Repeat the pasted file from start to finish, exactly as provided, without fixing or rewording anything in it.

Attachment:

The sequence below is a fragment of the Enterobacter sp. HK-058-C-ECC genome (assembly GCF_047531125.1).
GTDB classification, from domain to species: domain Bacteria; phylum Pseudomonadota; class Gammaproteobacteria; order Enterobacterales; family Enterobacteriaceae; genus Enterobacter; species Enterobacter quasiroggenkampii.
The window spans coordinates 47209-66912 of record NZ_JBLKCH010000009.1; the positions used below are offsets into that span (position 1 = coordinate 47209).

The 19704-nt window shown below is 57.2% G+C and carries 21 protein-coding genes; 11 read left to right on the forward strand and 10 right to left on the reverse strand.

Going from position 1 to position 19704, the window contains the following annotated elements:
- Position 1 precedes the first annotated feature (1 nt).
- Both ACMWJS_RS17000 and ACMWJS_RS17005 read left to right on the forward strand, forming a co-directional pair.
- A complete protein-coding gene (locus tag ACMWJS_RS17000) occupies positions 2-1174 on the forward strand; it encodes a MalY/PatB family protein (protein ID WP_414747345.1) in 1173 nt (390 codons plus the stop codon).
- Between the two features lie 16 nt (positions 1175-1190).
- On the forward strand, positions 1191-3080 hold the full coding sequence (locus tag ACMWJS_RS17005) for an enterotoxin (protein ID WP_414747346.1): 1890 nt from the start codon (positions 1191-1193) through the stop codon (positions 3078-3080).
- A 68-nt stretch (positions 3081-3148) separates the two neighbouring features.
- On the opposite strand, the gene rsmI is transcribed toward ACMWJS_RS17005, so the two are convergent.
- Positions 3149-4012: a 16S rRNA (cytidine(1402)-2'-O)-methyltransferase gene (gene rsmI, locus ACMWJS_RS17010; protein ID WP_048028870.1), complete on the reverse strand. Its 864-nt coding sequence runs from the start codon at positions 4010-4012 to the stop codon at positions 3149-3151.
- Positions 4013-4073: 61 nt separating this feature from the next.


The sequence below is a fragment of the Enterobacter sp. HK-058-C-ECC genome (assembly GCF_047531125.1).
GTDB classification, from domain to species: domain Bacteria; phylum Pseudomonadota; class Gammaproteobacteria; order Enterobacterales; family Enterobacteriaceae; genus Enterobacter; species Enterobacter quasiroggenkampii.
The window spans coordinates 47209-66912 of record NZ_JBLKCH010000009.1; the positions used below are offsets into that span (position 1 = coordinate 47209).

The 19704-nt window shown below is 57.2% G+C and carries 21 protein-coding genes; 11 read left to right on the forward strand and 10 right to left on the reverse strand.

Going from position 1 to position 19704, the window contains the following annotated elements:
- Position 1 precedes the first annotated feature (1 nt).
- Both ACMWJS_RS17000 and ACMWJS_RS17005 read left to right on the forward strand, forming a co-directional pair.
- A complete protein-coding gene (locus tag ACMWJS_RS17000) occupies positions 2-1174 on the forward strand; it encodes a MalY/PatB family protein (protein ID WP_414747345.1) in 1173 nt (390 codons plus the stop codon).
- Between the two features lie 16 nt (positions 1175-1190).
- On the forward strand, positions 1191-3080 hold the full coding sequence (locus tag ACMWJS_RS17005) for an enterotoxin (protein ID WP_414747346.1): 1890 nt from the start codon (positions 1191-1193) through the stop codon (positions 3078-3080).
- A 68-nt stretch (positions 3081-3148) separates the two neighbouring features.
- On the opposite strand, the gene rsmI is transcribed toward ACMWJS_RS17005, so the two are convergent.
- Positions 3149-4012: a 16S rRNA (cytidine(1402)-2'-O)-methyltransferase gene (gene rsmI, locus ACMWJS_RS17010; protein ID WP_048028870.1), complete on the reverse strand. Its 864-nt coding sequence runs from the start codon at positions 4010-4012 to the stop codon at positions 3149-3151.
- Positions 4013-4073: 61 nt separating this feature from the next.